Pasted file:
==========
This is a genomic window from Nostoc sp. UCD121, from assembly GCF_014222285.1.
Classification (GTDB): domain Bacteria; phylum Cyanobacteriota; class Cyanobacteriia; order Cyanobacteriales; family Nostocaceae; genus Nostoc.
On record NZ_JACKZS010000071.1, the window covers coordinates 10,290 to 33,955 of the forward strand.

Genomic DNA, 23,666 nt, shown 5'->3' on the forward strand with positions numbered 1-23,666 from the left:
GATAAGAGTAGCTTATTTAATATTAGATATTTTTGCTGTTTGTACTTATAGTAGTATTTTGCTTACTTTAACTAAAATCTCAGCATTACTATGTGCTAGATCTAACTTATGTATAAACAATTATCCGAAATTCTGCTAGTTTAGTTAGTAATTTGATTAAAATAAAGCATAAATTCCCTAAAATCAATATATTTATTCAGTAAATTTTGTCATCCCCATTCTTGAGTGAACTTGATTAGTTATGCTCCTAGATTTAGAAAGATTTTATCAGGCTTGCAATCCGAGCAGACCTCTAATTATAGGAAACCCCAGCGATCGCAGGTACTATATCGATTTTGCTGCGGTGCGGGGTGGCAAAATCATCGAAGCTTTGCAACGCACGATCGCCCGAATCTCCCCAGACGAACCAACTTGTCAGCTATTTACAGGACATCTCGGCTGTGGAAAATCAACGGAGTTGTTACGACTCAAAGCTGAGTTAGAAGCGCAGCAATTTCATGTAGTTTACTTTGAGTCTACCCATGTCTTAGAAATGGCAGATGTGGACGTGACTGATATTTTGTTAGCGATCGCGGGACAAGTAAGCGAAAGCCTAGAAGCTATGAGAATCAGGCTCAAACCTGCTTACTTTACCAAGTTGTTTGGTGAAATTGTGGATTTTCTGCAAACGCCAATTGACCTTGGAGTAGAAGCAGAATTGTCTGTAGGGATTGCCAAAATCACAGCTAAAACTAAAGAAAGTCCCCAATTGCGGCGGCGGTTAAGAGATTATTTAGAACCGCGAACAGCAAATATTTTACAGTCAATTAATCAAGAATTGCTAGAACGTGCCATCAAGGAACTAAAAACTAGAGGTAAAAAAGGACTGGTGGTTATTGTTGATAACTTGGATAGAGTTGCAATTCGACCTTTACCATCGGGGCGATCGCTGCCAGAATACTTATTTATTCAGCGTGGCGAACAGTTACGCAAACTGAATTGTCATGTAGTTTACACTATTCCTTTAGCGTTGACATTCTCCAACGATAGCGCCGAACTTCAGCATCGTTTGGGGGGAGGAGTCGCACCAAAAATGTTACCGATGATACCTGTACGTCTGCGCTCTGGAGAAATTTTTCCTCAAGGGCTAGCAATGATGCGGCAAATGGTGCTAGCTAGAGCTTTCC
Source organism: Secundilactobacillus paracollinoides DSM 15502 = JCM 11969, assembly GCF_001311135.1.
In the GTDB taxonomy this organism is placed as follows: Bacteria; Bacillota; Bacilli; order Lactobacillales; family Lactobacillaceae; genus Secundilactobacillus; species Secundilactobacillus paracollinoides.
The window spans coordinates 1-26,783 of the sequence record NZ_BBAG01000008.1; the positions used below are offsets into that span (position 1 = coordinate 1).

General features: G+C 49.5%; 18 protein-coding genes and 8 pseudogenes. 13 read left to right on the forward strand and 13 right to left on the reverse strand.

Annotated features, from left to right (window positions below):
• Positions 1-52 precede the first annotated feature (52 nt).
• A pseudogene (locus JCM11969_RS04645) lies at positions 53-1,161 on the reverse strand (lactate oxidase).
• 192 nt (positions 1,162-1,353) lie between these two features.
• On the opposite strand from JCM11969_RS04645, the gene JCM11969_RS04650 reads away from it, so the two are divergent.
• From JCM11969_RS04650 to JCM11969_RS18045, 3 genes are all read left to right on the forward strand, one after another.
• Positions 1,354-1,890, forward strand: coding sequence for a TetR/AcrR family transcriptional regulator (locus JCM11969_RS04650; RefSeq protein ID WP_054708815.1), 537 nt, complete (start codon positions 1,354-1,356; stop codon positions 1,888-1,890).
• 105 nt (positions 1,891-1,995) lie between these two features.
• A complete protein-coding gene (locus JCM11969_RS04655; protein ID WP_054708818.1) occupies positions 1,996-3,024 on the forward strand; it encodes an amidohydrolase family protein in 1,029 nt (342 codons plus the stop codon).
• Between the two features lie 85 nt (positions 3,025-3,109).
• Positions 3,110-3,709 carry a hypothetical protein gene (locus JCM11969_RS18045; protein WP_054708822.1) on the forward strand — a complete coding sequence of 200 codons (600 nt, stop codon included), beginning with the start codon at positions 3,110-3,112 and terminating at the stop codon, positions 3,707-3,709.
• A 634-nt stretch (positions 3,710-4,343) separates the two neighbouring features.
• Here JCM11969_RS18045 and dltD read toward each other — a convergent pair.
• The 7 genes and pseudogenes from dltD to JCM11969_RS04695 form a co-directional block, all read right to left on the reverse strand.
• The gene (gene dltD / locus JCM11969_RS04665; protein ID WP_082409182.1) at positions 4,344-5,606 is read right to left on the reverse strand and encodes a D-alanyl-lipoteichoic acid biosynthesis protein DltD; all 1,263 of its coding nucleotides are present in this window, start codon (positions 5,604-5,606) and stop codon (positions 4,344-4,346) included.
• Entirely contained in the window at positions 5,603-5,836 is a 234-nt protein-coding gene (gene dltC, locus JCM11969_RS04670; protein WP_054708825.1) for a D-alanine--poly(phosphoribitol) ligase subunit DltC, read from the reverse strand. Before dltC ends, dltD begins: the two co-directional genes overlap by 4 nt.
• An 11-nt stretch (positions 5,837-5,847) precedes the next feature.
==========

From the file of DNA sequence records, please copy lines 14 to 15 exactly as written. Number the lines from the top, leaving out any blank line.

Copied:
• On the opposite strand from JCM11969_RS04645, the gene JCM11969_RS04650 reads away from it, so the two are divergent.
• From JCM11969_RS04650 to JCM11969_RS18045, 3 genes are all read left to right on the forward strand, one after another.